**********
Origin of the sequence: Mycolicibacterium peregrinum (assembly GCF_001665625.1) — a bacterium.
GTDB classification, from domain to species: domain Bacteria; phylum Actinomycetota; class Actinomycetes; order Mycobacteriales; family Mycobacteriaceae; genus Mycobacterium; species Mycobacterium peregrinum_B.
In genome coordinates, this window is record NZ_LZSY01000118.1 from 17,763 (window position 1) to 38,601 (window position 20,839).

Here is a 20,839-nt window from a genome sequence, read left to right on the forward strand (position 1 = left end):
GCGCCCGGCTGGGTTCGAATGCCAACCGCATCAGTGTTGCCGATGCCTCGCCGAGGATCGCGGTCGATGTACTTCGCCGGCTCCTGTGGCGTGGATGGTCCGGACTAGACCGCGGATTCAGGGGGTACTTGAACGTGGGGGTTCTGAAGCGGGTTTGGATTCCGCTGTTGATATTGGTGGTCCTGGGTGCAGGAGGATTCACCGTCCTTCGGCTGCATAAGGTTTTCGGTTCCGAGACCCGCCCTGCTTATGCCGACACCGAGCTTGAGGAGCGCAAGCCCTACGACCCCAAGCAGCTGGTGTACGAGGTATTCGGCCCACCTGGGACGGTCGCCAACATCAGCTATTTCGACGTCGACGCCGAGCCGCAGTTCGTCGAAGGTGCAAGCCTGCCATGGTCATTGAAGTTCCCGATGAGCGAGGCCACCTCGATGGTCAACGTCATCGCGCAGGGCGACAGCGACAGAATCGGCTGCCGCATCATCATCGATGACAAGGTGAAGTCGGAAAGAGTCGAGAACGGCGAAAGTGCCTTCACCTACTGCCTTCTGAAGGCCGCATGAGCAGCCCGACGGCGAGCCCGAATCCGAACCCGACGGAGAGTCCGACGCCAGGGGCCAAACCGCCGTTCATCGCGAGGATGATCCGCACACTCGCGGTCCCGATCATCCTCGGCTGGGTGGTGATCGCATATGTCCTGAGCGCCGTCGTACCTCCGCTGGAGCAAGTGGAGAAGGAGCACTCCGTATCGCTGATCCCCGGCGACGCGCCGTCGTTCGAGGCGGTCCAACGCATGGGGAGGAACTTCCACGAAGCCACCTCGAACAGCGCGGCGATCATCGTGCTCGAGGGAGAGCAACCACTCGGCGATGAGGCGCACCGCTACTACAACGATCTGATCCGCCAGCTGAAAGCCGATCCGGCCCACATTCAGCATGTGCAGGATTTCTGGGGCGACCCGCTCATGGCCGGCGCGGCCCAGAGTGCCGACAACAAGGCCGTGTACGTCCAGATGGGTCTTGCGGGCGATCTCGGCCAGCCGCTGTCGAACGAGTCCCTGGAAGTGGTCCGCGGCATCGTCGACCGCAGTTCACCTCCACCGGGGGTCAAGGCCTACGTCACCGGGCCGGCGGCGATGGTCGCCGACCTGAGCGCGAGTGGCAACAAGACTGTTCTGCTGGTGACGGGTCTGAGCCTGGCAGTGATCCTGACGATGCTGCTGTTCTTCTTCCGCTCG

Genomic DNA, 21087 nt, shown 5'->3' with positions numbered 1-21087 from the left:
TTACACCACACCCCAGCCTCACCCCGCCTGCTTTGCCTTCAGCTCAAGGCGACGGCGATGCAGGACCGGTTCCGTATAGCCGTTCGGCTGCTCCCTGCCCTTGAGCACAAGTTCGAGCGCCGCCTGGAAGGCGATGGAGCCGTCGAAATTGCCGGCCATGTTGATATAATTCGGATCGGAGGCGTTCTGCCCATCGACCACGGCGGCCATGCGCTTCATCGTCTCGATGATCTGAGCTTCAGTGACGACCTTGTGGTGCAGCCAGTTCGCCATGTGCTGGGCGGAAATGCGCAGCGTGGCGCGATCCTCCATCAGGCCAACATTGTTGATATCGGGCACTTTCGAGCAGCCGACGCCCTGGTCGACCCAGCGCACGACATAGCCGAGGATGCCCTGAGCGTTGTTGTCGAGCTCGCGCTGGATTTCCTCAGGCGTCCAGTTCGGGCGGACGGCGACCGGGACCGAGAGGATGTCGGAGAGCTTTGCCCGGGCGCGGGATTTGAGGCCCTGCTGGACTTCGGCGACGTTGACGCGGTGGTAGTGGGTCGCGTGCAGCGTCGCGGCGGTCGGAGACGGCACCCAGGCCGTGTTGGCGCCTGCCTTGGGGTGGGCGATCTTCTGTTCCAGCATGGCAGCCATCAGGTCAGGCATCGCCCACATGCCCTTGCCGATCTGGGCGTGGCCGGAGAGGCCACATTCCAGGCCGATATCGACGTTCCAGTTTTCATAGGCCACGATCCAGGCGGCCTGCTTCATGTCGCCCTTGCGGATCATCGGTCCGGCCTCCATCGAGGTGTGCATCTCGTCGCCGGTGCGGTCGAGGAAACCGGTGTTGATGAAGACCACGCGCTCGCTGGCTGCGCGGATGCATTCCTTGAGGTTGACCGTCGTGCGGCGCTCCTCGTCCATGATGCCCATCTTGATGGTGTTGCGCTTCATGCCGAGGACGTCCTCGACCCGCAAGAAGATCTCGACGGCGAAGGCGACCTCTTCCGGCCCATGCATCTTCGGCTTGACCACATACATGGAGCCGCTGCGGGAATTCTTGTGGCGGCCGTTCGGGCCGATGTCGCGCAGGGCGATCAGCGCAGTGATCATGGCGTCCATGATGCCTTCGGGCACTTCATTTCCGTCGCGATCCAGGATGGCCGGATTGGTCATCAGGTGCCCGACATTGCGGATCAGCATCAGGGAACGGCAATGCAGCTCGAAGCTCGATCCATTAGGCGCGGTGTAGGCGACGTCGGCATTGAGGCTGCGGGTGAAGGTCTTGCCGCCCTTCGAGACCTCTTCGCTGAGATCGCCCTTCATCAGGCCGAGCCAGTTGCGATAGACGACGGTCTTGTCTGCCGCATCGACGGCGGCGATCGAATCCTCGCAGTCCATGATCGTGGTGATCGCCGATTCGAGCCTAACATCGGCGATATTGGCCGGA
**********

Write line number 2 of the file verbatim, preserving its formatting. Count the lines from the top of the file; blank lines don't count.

GTDB classification, from domain to species: domain Bacteria; phylum Actinomycetota; class Actinomycetes; order Mycobacteriales; family Mycobacteriaceae; genus Mycobacterium; species Mycobacterium peregrinum_B.